- Lucas Jackson/Reuters
- CBS News and PBS News fired the prominent journalist and TV host Charlie Rose a day after several women accused Rose of making unwanted sexual advances.
- CBS called the behavior described in the allegations against Rose “extremely disturbing and intolerable” and said “there is absolutely nothing more important … than ensuring a safe, professional workplace.”
- PBS said it had terminated its relationship with Rose and would cancel distribution of his programs.
CBS News and PBS on Tuesday severed ties with the prominent journalist and TV host Charlie Rose, a day after several women accused Rose of making unwanted sexual advances, including groping, explicit phone calls, and displays of nudity.
Eight women who either worked for Rose or interviewed for positions at the “Charlie Rose” show between the late 1990s and 2011 described to The Washington Post instances of Rose engaging in lewd and inappropriate behavior toward them.
CBS, PBS, and Bloomberg all suspended Rose after the publication of The Post’s report.
On Tuesday afternoon, CBS announced it had fired Rose, who had been a cohost of the network’s morning show, “CBS This Morning,” for five years and was a contributing correspondent for “60 Minutes.”
In an internal memo sent to staffers, CBS News President David Rhodes called the behavior described in allegations against Rose “extremely disturbing and intolerable.”
“Despite Charlie’s important journalistic contribution to our news division, there is absolutely nothing more important, in this or any organization, than ensuring a safe, professional workplace,” Rhodes said. “We need to be such a place.”
Later Tuesday, PBS said it would terminate its relationship with Rose and cancel distribution of his programs.
“PBS expects all the producers we work with to provide a workplace where people feel safe and are treated with dignity and respect,” the network said in a statement.
Three other women also told Business Insider of their experiences while interning for Rose, or seeking to work for him, in 2005, 2008, and 2010. One said Rose touched her legs inappropriately as he was dropping her off at a dormitory in New York City and then on a separate occasion when she sought career advice invited her to his hotel room late in the evening.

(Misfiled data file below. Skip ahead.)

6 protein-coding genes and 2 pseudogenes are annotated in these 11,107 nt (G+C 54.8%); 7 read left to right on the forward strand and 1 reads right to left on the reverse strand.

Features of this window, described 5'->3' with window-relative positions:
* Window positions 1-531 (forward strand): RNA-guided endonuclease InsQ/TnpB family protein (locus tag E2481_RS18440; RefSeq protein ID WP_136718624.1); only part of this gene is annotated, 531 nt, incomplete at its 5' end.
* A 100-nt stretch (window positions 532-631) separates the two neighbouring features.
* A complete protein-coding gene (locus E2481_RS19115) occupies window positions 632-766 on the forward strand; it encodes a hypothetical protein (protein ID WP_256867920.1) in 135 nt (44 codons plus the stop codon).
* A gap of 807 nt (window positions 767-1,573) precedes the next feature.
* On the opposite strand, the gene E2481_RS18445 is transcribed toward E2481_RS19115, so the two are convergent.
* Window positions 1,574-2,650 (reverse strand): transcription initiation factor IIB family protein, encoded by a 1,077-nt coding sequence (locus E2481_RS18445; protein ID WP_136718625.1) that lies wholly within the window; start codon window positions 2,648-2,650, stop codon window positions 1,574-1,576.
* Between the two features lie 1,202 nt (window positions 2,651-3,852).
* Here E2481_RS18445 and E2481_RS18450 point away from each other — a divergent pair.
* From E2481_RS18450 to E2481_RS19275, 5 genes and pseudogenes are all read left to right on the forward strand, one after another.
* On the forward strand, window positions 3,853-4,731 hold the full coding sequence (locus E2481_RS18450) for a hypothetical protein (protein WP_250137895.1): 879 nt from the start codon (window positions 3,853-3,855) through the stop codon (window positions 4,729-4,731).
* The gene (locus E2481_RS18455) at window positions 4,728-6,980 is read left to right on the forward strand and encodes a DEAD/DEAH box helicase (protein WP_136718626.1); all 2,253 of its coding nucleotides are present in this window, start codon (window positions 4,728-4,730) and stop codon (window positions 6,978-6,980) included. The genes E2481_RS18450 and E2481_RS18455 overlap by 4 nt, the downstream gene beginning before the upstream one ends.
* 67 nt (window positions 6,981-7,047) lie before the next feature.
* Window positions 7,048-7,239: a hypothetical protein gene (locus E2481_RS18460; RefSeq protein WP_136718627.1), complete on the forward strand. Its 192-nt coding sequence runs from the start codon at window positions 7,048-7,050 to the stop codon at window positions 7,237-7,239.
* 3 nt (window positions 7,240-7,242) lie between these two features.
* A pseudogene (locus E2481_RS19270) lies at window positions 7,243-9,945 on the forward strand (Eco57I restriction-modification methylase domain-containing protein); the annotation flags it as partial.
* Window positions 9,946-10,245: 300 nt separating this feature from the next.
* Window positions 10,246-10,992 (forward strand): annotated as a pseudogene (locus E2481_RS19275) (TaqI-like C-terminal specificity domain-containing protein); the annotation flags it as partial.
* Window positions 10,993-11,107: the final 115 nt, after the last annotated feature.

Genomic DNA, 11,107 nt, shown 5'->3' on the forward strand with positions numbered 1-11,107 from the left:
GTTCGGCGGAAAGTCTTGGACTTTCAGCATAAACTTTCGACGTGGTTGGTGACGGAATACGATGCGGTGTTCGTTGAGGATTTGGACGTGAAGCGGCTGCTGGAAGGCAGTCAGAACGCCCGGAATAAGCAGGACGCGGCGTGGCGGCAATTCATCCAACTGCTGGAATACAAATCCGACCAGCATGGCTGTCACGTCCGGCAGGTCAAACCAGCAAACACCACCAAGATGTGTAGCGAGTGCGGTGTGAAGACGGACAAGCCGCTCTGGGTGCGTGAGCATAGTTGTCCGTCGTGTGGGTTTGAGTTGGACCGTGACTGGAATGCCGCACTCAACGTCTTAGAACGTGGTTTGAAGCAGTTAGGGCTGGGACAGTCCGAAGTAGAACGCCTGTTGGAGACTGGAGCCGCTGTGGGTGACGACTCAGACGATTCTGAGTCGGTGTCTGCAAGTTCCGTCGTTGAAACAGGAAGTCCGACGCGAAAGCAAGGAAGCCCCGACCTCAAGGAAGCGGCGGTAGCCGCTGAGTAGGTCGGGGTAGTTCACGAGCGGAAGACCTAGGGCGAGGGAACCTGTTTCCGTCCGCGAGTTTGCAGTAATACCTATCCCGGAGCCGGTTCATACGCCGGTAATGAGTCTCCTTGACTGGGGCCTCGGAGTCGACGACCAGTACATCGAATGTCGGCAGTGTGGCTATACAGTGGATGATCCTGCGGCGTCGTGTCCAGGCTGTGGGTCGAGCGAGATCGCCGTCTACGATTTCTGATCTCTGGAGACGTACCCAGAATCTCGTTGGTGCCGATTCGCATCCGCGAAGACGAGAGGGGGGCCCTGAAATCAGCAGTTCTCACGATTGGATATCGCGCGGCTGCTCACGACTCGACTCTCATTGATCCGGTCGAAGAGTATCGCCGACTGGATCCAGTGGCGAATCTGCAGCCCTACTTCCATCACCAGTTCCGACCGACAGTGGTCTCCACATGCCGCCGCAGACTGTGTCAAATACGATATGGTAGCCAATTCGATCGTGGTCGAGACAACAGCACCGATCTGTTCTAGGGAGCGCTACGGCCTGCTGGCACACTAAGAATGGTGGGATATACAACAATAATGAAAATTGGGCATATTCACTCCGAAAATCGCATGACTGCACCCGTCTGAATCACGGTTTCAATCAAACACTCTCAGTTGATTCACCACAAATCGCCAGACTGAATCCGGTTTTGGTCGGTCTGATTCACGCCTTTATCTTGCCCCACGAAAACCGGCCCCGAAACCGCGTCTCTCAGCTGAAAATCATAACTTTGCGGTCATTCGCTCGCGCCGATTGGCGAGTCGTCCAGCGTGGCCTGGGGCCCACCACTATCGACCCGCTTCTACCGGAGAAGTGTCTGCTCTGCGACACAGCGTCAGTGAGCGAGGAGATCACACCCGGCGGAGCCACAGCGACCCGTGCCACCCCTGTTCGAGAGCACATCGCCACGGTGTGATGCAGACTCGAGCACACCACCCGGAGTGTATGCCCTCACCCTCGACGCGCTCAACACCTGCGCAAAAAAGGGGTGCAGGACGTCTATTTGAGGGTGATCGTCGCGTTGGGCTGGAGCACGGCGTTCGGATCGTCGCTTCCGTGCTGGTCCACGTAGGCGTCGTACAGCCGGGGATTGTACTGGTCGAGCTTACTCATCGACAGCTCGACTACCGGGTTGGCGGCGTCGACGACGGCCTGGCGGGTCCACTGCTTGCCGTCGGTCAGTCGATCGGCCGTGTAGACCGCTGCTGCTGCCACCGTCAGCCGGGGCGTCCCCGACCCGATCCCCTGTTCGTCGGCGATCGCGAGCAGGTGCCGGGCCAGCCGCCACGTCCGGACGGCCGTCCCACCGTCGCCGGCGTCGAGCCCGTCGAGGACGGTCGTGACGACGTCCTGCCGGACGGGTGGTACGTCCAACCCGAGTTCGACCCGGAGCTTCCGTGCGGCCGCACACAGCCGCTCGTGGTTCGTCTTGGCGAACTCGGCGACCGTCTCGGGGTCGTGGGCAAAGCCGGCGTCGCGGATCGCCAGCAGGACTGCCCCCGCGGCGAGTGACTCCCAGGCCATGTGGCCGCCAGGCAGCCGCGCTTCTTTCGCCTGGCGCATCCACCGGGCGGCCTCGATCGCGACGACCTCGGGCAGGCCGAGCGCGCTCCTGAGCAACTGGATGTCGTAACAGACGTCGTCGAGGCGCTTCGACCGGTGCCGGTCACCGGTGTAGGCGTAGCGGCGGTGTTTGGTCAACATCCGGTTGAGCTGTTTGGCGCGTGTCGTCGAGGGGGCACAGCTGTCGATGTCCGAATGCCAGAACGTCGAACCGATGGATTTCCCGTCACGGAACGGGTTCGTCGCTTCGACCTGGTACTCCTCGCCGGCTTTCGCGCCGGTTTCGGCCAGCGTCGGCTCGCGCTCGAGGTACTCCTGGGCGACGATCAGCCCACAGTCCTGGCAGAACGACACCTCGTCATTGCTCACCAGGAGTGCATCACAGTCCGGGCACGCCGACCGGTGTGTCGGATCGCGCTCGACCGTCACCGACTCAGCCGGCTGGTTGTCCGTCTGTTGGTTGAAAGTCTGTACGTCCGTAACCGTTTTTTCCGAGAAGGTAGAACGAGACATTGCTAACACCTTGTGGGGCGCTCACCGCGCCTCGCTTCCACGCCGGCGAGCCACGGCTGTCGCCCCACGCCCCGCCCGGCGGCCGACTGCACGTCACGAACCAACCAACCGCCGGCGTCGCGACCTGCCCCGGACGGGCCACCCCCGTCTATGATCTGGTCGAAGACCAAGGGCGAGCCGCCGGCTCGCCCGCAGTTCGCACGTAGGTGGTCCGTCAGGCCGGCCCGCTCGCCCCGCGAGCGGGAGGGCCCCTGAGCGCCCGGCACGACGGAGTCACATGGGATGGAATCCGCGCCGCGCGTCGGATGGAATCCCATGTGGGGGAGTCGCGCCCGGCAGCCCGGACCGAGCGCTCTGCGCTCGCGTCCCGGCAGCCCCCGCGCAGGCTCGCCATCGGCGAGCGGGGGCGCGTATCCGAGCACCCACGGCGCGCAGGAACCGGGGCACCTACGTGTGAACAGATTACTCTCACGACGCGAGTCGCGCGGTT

Another says he invited her to dinner to discuss career opportunities, had her meet him at his townhouse, and greeted her at the door in a bathrobe and invited her into his home.
A third woman also says Rose greeted her at the door in a bathrobe and invited her in while she was delivering research to his apartment as an intern. She said she declined.
Rose’s “CBS This Morning” cohosts expressed shock and dismay at the allegations during Tuesday’s show.
“There is no excuse for this alleged behavior,” Norah O’Donnell said. “It is systematic and pervasive, and I’ve been doing a lot of listening, and I’m going to continue to do that. This I know is true: Women cannot achieve equality in the workplace or in society until there is a reckoning and a taking of responsibility.”
Gayle King said she had gotten less than two hours of sleep the night before.
“We are all rocked by this,” King said. “I want to echo what Norah said: I really applaud the women that speak up despite the friendship. He doesn’t get a pass, because I can’t stop thinking about the anguish of these women, what happened to their dignity, what happened to their bodies, what happened maybe to even their careers.”
In a statement on Monday, Rose apologized for what he called “inappropriate behavior” and said he had believed all his sexual encounters were consensual.
“I am greatly embarrassed,” Rose said. “I have behaved insensitively at times, and I accept responsibility for that, though I do not believe that all of these allegations are accurate. I always felt that I was pursuing shared feelings, even though I now realize I was mistaken.”
Rachael Levy contributed to this report.